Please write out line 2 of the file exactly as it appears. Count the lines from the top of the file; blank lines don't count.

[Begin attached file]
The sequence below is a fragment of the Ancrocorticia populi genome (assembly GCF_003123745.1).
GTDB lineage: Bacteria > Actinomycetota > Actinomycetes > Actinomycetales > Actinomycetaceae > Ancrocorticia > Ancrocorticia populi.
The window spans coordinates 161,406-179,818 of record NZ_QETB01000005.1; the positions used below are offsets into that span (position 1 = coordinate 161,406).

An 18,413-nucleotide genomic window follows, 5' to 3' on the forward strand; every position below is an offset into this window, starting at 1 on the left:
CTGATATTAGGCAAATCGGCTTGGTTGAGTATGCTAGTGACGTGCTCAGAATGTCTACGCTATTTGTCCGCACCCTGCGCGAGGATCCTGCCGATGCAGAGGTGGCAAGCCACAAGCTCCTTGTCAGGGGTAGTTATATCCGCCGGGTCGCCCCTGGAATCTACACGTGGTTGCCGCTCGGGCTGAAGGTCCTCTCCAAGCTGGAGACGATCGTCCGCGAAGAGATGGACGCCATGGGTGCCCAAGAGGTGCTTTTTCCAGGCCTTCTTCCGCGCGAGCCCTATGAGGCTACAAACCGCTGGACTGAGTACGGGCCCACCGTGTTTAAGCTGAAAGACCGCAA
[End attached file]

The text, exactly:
GTDB lineage: Bacteria > Actinomycetota > Actinomycetes > Actinomycetales > Actinomycetaceae > Ancrocorticia > Ancrocorticia populi.